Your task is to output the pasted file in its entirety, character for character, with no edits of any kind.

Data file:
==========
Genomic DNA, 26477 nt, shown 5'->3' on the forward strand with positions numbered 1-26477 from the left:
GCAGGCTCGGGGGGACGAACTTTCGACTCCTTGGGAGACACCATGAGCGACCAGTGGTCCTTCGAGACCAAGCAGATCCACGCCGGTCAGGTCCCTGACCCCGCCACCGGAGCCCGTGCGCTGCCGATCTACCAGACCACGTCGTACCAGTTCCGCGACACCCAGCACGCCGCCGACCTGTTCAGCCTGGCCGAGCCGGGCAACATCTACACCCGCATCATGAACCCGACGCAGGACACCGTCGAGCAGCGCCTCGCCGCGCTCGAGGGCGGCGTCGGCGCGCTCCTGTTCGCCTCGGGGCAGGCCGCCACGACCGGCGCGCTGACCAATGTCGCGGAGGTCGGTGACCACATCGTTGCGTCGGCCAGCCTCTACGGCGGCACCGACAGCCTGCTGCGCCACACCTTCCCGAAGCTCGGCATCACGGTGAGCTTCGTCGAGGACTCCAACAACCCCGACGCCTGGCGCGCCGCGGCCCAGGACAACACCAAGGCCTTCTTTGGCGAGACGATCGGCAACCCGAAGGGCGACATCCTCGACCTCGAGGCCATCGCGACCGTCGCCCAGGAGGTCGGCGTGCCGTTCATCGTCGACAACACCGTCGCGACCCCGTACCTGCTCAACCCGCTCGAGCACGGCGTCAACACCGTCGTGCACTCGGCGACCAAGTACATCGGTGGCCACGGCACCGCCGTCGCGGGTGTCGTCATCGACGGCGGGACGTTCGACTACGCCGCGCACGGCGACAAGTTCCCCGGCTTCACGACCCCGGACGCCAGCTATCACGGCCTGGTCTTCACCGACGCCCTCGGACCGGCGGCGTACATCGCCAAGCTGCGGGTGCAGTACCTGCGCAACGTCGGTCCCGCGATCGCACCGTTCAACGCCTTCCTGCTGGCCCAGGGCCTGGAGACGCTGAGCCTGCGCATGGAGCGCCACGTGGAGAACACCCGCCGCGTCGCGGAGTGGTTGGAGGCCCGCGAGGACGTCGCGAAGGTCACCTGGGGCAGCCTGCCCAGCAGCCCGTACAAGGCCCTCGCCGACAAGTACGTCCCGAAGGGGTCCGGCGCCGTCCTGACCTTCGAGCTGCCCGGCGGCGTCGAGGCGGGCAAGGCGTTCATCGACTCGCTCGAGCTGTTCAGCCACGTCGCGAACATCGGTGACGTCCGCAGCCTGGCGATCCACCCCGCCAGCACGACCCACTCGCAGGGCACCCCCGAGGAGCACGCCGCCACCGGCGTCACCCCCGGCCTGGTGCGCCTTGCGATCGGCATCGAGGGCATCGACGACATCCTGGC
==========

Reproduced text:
Genomic DNA, 26477 nt, shown 5'->3' on the forward strand with positions numbered 1-26477 from the left:
GCAGGCTCGGGGGGACGAACTTTCGACTCCTTGGGAGACACCATGAGCGACCAGTGGTCCTTCGAGACCAAGCAGATCCACGCCGGTCAGGTCCCTGACCCCGCCACCGGAGCCCGTGCGCTGCCGATCTACCAGACCACGTCGTACCAGTTCCGCGACACCCAGCACGCCGCCGACCTGTTCAGCCTGGCCGAGCCGGGCAACATCTACACCCGCATCATGAACCCGACGCAGGACACCGTCGAGCAGCGCCTCGCCGCGCTCGAGGGCGGCGTCGGCGCGCTCCTGTTCGCCTCGGGGCAGGCCGCCACGACCGGCGCGCTGACCAATGTCGCGGAGGTCGGTGACCACATCGTTGCGTCGGCCAGCCTCTACGGCGGCACCGACAGCCTGCTGCGCCACACCTTCCCGAAGCTCGGCATCACGGTGAGCTTCGTCGAGGACTCCAACAACCCCGACGCCTGGCGCGCCGCGGCCCAGGACAACACCAAGGCCTTCTTTGGCGAGACGATCGGCAACCCGAAGGGCGACATCCTCGACCTCGAGGCCATCGCGACCGTCGCCCAGGAGGTCGGCGTGCCGTTCATCGTCGACAACACCGTCGCGACCCCGTACCTGCTCAACCCGCTCGAGCACGGCGTCAACACCGTCGTGCACTCGGCGACCAAGTACATCGGTGGCCACGGCACCGCCGTCGCGGGTGTCGTCATCGACGGCGGGACGTTCGACTACGCCGCGCACGGCGACAAGTTCCCCGGCTTCACGACCCCGGACGCCAGCTATCACGGCCTGGTCTTCACCGACGCCCTCGGACCGGCGGCGTACATCGCCAAGCTGCGGGTGCAGTACCTGCGCAACGTCGGTCCCGCGATCGCACCGTTCAACGCCTTCCTGCTGGCCCAGGGCCTGGAGACGCTGAGCCTGCGCATGGAGCGCCACGTGGAGAACACCCGCCGCGTCGCGGAGTGGTTGGAGGCCCGCGAGGACGTCGCGAAGGTCACCTGGGGCAGCCTGCCCAGCAGCCCGTACAAGGCCCTCGCCGACAAGTACGTCCCGAAGGGGTCCGGCGCCGTCCTGACCTTCGAGCTGCCCGGCGGCGTCGAGGCGGGCAAGGCGTTCATCGACTCGCTCGAGCTGTTCAGCCACGTCGCGAACATCGGTGACGTCCGCAGCCTGGCGATCCACCCCGCCAGCACGACCCACTCGCAGGGCACCCCCGAGGAGCACGCCGCCACCGGCGTCACCCCCGGCCTGGTGCGCCTTGCGATCGGCATCGAGGGCATCGACGACATCCTGGC